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BMAT Section1: Finding the Principle

Updated: Sep 25, 2022

These questions styles pose an ethical scenario in the passage of text. Unlike the UCAT, your role is not to identify what you should do. Within the passage there will be a strongly worded principle for managing the ethical dilemma. Identify the principle in tha passage and then find which answer demonstrates the same principle. The questions may vary slightly, ”Which principle supports the argument”, or “Which answer demonstrates the same principle as the passage.”

The language used is a give away when finding the principle of the argument. Look for strong and descriptive language, word such as should or should not, must or must not. Strong emotive words or phrases which indicate the authors opinoin are also a clue "It does not excuse", "The government should not", "It does not justify". All of these are strong emotive phrases and following these, you should find a fairly succinct principle.

Once you have found it, reduce it either to a formula like sentence or a short phrase. This is demonstrated in the following examples.

BMAT: Finding the Principle, example 1:

Lets take this apart. We have to deterine the principle from the passage and not let our own views inform our answer. Principle questions can contain poliarising content, information which people feel strongly about - don't be pulled into that trap.

The author talks about placebos as an ideal therapy, so the author will be arguing for placebo treatment, but this is not the principle. The next clue is that those who would argue against placebo treatment "Should recognise" this strong language usually preceedes a principle. This is followed with "A doctor may prescribe one in the genuine hope that this will offer thier patient a real therapeutic benefit." and the very strong statement that "In the interest of providing the most desirable outcomes, it is clear that placebos should be used as a treatment offered by the NHS."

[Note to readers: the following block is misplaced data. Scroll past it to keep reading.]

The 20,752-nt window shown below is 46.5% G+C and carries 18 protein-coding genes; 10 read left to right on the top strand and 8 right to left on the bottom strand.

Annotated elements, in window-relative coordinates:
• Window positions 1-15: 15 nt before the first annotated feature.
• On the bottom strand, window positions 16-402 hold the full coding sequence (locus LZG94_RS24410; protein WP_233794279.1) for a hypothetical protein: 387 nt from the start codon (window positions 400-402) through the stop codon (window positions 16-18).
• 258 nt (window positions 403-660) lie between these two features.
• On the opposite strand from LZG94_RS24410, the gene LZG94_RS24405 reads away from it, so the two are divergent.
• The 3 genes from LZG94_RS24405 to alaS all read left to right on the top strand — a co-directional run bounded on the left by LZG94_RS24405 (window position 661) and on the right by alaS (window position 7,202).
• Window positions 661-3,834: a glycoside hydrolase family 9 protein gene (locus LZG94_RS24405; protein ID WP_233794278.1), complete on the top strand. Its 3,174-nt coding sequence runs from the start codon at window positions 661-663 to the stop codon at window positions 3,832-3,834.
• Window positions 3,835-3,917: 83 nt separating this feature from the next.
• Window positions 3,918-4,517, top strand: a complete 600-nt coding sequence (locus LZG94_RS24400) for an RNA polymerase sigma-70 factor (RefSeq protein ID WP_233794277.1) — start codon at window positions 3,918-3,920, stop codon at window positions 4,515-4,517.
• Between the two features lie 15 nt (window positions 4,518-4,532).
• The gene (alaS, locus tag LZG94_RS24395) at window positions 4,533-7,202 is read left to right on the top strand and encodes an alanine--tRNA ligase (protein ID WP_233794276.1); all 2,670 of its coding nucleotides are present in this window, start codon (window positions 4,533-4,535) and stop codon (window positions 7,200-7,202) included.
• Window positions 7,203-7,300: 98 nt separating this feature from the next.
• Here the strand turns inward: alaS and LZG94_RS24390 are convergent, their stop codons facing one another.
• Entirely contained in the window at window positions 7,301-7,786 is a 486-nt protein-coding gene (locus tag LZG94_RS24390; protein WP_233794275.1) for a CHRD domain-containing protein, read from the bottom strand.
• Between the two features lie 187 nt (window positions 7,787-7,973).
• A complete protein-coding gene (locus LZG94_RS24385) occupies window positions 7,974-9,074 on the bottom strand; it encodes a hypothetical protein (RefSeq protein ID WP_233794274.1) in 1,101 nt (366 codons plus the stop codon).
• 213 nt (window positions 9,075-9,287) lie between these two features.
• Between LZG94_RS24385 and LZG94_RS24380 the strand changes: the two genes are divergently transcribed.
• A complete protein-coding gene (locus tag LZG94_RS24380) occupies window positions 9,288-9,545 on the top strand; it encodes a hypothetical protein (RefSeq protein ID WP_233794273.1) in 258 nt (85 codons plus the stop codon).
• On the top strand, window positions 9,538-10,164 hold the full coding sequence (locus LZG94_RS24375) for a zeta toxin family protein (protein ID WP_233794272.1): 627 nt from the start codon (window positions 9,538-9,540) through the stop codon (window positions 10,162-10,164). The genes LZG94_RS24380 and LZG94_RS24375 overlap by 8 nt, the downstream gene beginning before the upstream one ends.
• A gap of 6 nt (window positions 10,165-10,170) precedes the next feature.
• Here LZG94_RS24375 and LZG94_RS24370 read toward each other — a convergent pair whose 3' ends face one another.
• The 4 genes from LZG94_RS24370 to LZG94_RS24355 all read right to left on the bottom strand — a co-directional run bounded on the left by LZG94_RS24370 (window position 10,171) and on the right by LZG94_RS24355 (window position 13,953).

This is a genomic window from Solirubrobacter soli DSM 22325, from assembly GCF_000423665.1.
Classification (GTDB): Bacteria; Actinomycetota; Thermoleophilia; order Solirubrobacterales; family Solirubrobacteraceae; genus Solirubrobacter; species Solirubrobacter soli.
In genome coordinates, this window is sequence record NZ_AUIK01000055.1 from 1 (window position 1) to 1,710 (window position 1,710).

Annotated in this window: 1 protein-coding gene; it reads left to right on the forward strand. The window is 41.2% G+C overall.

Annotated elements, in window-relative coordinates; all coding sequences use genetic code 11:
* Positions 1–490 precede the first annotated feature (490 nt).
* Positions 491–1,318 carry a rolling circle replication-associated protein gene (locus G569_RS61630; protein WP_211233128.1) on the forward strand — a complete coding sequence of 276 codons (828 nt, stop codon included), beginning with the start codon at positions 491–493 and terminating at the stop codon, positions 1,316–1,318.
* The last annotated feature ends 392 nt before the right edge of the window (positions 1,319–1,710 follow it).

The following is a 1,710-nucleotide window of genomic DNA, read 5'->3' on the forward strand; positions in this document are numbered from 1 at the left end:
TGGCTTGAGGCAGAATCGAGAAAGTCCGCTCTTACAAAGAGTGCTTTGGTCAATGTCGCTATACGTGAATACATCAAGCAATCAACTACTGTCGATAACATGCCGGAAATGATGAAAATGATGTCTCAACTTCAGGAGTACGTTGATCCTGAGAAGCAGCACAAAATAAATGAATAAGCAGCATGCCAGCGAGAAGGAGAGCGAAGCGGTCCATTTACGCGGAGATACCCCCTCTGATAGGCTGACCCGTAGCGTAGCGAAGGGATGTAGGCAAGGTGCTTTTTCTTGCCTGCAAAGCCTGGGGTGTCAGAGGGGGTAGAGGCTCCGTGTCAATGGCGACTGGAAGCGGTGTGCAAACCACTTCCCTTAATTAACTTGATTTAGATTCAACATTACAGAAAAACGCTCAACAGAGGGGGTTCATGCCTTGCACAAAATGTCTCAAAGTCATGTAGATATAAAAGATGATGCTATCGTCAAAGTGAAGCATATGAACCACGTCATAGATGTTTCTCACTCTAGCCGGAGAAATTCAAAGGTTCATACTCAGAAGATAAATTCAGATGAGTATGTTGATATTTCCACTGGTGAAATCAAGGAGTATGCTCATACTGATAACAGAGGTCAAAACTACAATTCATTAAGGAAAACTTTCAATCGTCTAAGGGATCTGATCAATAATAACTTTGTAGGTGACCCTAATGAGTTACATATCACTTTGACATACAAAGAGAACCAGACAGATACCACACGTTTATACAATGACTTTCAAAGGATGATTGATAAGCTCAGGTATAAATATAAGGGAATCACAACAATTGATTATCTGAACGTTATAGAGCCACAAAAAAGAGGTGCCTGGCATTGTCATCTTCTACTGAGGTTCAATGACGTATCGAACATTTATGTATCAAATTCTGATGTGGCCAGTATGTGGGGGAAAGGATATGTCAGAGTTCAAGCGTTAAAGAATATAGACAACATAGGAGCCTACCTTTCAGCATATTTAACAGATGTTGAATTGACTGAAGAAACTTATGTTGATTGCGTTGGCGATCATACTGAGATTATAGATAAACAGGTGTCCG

Now we have identified the important information, we can reduce this down to a principle:

Giving patients X, is ok if there may be a real benefit.

I have said X, because this is about the principle, NOT, about placebos. Now we can look at the answers and see which agrees with our principle. Hopefully it is easy to see the only one which could agree with this, is D. A and B are not discusssed in the passage and actually the passage talks about them having a "Powerful effect" and no side effects. Nor does the passage discuss doctors only using treatments which are proven. It is possible that under the pressure of exam conditions, one might select C as this is mentioned in the passage, however the author is arguing against this. Most importantly, none of the answers apart from D, appears in the strongly worded argument the authormakes, forhow this ethical situation should be handled.

BMAT: Finding the Principle, example 2.

This example is a harder and more emotive question, it is however made easier by the possible answers. Although most of the recent BMAT questions of this style have been easier, I have included this to help work through harder questions, because you never know!